Experts in so-called planetary defense are working on technologies to deflect large asteroids headed our way, but scientists say more needs to be done to detect them in time to take effective action. NASA is mounting a mission to test a system for deflecting an asteroid.
08/04/19 (Space.com) Mars 2020 Rover Gets Its Nuclear Battery
NASA’s next spacecraft on Mars is getting a nuclear battery to do science on the Red Planet. The Mars 2020 rover will soon be fueled using a multi-mission radioisotope thermoelectric generator, which is essentially a battery to keep it warm and productive on its mission in search of signs of habitability on Mars.
Mars 2020 isn’t alone in using nuclear power, as a host of other NASA spacecraft — 27 in all — have also used nuclear power. Some examples include the Voyager missions in interstellar space, the New Horizons mission that went past Pluto, and Curiosity — Mars 2020’s predecessor rover on the Red Planet.
Production of plutonium-238 is the main source of energy for spacecraft that cannot rely on solar power, usually because the craft is too far from the sun, or on a world where the sunlight is too weak to generate enough power.
A 2017 report from the Government Accountability Office said that there was enough plutonium-238 in stockpiles at that time for space missions planned through the 2020s. There were, however, long-term issues with plutonium-238 production, including reactor availability, technical matters with chemical processing, and workforce hiring and training.
In 2018, citing progress with stockpile management, NASA said plutonium would be available for its next Discovery-class mission, which will announce Step 1 selections in 2020 and the final selections in 2021.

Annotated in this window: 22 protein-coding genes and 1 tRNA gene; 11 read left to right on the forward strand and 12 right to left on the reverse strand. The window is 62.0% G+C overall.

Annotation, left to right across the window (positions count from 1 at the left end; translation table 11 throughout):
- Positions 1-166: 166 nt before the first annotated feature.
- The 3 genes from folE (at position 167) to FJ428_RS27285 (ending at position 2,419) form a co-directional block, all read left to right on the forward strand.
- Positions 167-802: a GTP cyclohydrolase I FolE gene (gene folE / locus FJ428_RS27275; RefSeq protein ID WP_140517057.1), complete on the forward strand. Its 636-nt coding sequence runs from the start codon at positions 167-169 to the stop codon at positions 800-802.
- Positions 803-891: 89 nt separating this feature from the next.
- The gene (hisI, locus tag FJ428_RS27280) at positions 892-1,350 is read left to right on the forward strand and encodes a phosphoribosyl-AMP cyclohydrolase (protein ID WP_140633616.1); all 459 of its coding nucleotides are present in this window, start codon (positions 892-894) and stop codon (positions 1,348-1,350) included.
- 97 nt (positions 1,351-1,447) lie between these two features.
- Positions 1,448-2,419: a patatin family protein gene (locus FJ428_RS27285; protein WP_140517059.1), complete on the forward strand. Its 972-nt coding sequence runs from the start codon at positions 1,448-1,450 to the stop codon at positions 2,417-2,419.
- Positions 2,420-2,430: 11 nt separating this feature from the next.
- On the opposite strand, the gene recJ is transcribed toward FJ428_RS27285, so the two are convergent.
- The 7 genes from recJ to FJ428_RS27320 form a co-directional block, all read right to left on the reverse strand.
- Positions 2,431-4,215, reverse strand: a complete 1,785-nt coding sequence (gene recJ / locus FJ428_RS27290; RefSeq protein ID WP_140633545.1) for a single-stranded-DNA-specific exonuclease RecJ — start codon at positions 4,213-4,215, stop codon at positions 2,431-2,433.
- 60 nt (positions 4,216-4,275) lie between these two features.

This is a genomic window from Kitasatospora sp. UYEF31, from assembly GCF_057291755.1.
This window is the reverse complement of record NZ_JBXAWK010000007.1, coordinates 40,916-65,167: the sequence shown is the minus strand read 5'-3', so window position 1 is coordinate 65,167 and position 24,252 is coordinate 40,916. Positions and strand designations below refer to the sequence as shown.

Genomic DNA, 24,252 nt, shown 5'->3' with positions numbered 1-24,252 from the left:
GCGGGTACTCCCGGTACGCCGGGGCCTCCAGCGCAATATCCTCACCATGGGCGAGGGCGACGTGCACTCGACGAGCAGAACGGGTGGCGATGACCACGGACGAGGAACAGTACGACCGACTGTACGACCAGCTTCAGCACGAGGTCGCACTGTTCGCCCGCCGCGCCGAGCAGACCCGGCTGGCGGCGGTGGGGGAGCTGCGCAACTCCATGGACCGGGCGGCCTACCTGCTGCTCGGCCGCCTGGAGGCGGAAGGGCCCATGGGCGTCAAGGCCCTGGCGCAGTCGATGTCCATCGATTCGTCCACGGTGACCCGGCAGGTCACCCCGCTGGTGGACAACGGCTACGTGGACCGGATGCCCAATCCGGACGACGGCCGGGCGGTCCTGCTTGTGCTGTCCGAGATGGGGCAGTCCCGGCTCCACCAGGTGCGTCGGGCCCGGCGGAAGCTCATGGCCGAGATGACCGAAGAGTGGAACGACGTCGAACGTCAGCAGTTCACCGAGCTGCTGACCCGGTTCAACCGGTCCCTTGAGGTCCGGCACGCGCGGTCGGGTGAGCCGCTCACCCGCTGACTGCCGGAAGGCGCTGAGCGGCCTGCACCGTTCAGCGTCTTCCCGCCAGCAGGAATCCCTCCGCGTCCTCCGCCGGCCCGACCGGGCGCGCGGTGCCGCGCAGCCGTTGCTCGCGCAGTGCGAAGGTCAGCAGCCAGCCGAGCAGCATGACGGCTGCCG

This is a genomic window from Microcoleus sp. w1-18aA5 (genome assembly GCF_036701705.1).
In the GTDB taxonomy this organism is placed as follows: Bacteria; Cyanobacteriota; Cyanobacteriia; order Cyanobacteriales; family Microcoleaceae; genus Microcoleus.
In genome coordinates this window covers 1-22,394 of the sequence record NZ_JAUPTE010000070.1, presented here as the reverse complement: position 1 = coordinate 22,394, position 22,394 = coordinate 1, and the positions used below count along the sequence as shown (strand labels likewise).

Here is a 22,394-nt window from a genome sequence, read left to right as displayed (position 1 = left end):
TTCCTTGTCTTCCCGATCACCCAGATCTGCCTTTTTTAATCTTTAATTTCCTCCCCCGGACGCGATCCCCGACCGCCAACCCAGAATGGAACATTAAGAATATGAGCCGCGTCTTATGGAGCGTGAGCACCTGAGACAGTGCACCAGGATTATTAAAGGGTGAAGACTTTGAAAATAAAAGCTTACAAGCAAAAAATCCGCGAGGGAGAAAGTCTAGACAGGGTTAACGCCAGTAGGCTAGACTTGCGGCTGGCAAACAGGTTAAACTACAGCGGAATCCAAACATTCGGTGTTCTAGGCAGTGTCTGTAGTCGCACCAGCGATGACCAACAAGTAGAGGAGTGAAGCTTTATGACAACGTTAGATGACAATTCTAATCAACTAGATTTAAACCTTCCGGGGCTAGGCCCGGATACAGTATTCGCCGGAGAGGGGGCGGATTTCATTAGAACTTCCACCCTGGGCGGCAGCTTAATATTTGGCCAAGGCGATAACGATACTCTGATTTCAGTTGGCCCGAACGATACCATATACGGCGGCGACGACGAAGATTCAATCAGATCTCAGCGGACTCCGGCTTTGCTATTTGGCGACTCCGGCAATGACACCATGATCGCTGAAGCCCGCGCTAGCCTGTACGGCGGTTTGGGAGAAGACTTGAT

The nuclear battery on Mars 2020 will produce about 110 watts of electrical power through the natural decay of plutonium-238 into uranium-234. The energy will then be converted to electricity using thermocouples (devices that generate voltage).
The mission is targeted to land at Jezero Crater on Feb. 18, 2021; NASA says that the rover is the first of it’s kind that can retarget its point of touchdown on the fly while landing. If the technology works, it could help with crewed missions to the Red Planet in a future decade.
July 12, 2019 Ohio State University Ohio State Launches Nuclear Propulsion R&D Joint Effort with BWXT
The Ohio State University College of Engineering and a subsidiary of BWX Technologies, Inc. (BWXT) have announced a joint interdisciplinary research effort to advance nuclear thermal propulsion for space flight missions.
Nuclear thermal propulsion (NTP) offers the potential to significantly reduce travel time for spacecraft, especially for deep-space destinations in the solar system at distances of Mars and beyond. Additionally, the significant power and specific impulse improvements will enable new and innovative flight trajectories, and eventually reduce the time astronauts are exposed to harmful cosmic radiation while transiting in deep space.
BWXT is a leading supplier of nuclear components and fuel to the U.S. government, and is currently working for NASA under contract to reduce risk for NTP development as well as conduct a mission study for a potential flight demonstration.
Later this year, Ohio State and BWXT also will host a dedicated research conference focused on the interdisciplinary aspects of nuclear thermal propulsion. Coordinated by the university’s Battelle Center for Science, Engineering, and Public Policy in the John Glenn College of Public Affairs, the conference will convene global technical, policy, and administrative leaders and help focus specific areas of research.
06/27/19 Nuclear Powered Drone Set for Titan Mission – NASA’s Dragonfly Will Fly Around Titan Looking for Origins, Signs of Life
NASA has announced that our next destination in the solar system is the unique, richly organic world Titan. Advancing our search for the building blocks of life, the Dragonfly mission will fly multiple sorties to sample and examine sites around Saturn’s icy moon.